Can’t lose weight? Research says bad sleep is to blame

You work hard to lose weight. You eat all your fruits and vegetables, drink plenty of water and crush a workout several times per week. Heck, maybe you even track your macros, count your calories or have a full-on food journal. And of course you keep a close eye on your daily step count and log your workouts.

So why — cue frustrated hand gestures — can’t you lose weight?

If you’re doing all of the above, you probably already know that weight loss is a long, windy, nuanced process. You can’t avoid the ups and downs and you have to keep chugging along despite bad days.

But… when you have everything so dialed in, so meticulously planned, it can feel like a strong slap in the face when your body doesn’t budge. You might be missing one big piece of the puzzle. You might not even know this piece exists; it’s an often overlooked aspect of weight loss.

The big missing piece? Precious sleep .

How sleep deprivation wrecks weight loss efforts

Despite doing everything right with diet and exercise, you could easily derail your efforts with a crappy sleep schedule. Think of weight loss as a pyramid. Sleep is the bottom layer. Then comes nutrition and hydration, then exercise. At the top, you have things like food tracking, step counting and supplementing.

Sleep deprivation ruins your weight loss efforts in four big ways, explained below.

Hunger hormone imbalances

Two of your major hunger hormones, leptin and ghrelin, get all wacky when you deprive yourself of sleep. Ghrelin stimulates your appetite while leptin decreases it.

When you don’t get enough sleep, ghrelin spikes and leptin lays low. The result? Your appetite goes through the roof and leptin isn’t there to say, “Hey, we’re not hungry.”

What’s really scary is that this can happen after just one night of reduced sleep.
Poor food choices

Think about the kinds of food you want to eat when you’re tired. If you’re like most people, you probably gravitate toward something sugary and high in refined carbohydrates or something greasy, fatty and delicious.

Researchers actually uncovered this trend in studies and the science is clear: When you don’t get enough sleep, you’re more likely to make poor food choices. Scientists don’t yet understand all of the biological mechanisms behind this, but think it may happen due to reward circuits in your brain.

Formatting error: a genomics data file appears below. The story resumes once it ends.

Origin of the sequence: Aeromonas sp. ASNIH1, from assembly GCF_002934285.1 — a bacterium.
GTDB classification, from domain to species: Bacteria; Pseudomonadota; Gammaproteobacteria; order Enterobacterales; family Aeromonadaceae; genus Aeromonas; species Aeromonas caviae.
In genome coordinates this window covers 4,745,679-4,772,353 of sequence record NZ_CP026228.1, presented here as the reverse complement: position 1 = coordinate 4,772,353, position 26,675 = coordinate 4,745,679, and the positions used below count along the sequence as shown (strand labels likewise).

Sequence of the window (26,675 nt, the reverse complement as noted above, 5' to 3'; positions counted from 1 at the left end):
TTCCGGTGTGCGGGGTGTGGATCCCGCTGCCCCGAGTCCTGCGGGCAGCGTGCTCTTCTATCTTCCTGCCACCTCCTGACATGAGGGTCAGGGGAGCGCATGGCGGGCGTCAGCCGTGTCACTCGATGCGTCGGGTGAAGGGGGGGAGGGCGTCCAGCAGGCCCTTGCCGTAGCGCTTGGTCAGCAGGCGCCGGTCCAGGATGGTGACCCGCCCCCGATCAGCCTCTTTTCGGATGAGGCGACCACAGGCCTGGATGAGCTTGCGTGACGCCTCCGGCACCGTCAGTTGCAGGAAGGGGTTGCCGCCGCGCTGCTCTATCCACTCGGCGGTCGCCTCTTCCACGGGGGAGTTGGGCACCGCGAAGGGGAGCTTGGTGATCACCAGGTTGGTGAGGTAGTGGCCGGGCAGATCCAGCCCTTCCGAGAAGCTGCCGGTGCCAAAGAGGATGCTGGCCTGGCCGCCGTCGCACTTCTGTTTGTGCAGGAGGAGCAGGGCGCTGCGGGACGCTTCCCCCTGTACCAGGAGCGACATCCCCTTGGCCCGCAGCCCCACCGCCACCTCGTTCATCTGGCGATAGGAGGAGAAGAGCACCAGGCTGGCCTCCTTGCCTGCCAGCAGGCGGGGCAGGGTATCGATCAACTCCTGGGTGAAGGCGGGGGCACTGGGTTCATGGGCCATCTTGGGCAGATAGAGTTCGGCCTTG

Less effective workouts

You may not get the most out of your workouts when you’re sleep-deprived. Studies show that exercise feels harder after a night of no rest and that sluggish feeling means you might not move as fast, lift as heavy or workout for as long.

That’s not necessarily a bad thing, because there’s no need to go hard at the gym when you don’t get enough sleep. But it’s something to keep in mind when you can’t help but wonder why your workouts aren’t working.
Stress and inflammation

If I had to guess, you’re probably pretty stressed out already. Balancing work, family and household duties during a pandemic while trying to stay in shape is — and this is a gross understatement — a challenge.

Most people don’t realize this (thanks to the “no excuses” fitness culture), but doing intense workouts when you’re already overly stressed isn’t always a good idea. High-intensity workouts trigger your body’s stress response and if you don’t get enough sleep, your body won’t recover well. This chronic elevation of stress hormones can stunt your weight loss efforts.

How to lose weight when you don’t get enough sleep

The best course of action is to try to get more sleep, because not only will more sleep help with weight loss, but it’ll positively impact other areas of life, too. More sleep just isn’t in the cards for many people, however.

Here are a few ways to aid your weight loss efforts even when you can’t clock eight hours each night:

  • If you already eat a healthy diet and drink enough water, keep those habits going strong.
  • If you struggle with food cravings, consider modifying your home environment (e.g., buy more whole foods and fewer highly palatable foods).
  • Cut down on meal preparation time by buying frozen or canned produce (it’s still healthy).
  • Sneak in power naps if and when you can.
  • Instead of HIIT or heavy weightlifting, try gentler movement, like walking or yoga, to keep your physical stress levels down.
  • Try exercise “snacks” (very short bursts of intense movement, like 20 quick jumping jacks) throughout the day if you don’t have time for a full workout.
  • Consider making at-home workouts a family activity. It’s fun when the whole family partakes, and this can help keep the household on a healthy sleep schedule.
  • Take stress management seriously and identify tools and techniques that can help you keep stress at bay.
  • Take a look at your schedule and identify any areas where you can become more efficient, saving a few precious moments that can be used for more sleep (e.g., preparing breakfast like overnight oats).

Finally, if it’s not your schedule that’s the problem — you spend enough hours in bed but just can’t sleep — you may want to talk to your doctor about sleep deprivation, potential underlying conditions and treatment options.

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